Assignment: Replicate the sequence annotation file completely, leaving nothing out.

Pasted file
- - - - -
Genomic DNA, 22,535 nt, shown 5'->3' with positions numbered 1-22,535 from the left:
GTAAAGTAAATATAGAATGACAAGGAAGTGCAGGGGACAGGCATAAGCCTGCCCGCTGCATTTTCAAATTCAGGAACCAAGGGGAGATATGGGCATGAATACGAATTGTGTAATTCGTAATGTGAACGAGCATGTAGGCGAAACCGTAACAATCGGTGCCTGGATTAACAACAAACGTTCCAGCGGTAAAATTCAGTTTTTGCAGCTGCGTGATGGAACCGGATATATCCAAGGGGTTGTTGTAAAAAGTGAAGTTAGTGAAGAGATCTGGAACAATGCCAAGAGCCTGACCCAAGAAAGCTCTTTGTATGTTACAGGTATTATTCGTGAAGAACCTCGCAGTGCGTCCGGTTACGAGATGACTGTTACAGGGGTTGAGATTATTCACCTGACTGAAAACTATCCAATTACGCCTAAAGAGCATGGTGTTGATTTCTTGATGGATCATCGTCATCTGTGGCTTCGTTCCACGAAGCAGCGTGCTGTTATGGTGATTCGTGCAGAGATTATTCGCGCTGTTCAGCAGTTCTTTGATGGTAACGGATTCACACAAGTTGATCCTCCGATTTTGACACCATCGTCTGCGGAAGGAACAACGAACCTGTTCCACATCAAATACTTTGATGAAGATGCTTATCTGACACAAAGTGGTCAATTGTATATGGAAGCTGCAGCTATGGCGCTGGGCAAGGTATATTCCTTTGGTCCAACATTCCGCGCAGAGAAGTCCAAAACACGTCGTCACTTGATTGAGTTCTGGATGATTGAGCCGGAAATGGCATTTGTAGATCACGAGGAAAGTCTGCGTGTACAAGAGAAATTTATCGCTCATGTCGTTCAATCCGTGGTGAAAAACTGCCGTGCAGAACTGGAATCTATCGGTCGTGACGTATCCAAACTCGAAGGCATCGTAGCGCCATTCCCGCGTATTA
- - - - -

Genomic DNA, 22,535 nt, shown 5'->3' with positions numbered 1-22,535 from the left:
GTAAAGTAAATATAGAATGACAAGGAAGTGCAGGGGACAGGCATAAGCCTGCCCGCTGCATTTTCAAATTCAGGAACCAAGGGGAGATATGGGCATGAATACGAATTGTGTAATTCGTAATGTGAACGAGCATGTAGGCGAAACCGTAACAATCGGTGCCTGGATTAACAACAAACGTTCCAGCGGTAAAATTCAGTTTTTGCAGCTGCGTGATGGAACCGGATATATCCAAGGGGTTGTTGTAAAAAGTGAAGTTAGTGAAGAGATCTGGAACAATGCCAAGAGCCTGACCCAAGAAAGCTCTTTGTATGTTACAGGTATTATTCGTGAAGAACCTCGCAGTGCGTCCGGTTACGAGATGACTGTTACAGGGGTTGAGATTATTCACCTGACTGAAAACTATCCAATTACGCCTAAAGAGCATGGTGTTGATTTCTTGATGGATCATCGTCATCTGTGGCTTCGTTCCACGAAGCAGCGTGCTGTTATGGTGATTCGTGCAGAGATTATTCGCGCTGTTCAGCAGTTCTTTGATGGTAACGGATTCACACAAGTTGATCCTCCGATTTTGACACCATCGTCTGCGGAAGGAACAACGAACCTGTTCCACATCAAATACTTTGATGAAGATGCTTATCTGACACAAAGTGGTCAATTGTATATGGAAGCTGCAGCTATGGCGCTGGGCAAGGTATATTCCTTTGGTCCAACATTCCGCGCAGAGAAGTCCAAAACACGTCGTCACTTGATTGAGTTCTGGATGATTGAGCCGGAAATGGCATTTGTAGATCACGAGGAAAGTCTGCGTGTACAAGAGAAATTTATCGCTCATGTCGTTCAATCCGTGGTGAAAAACTGCCGTGCAGAACTGGAATCTATCGGTCGTGACGTATCCAAACTCGAAGGCATCGTAGCGCCATTCCCGCGTATTA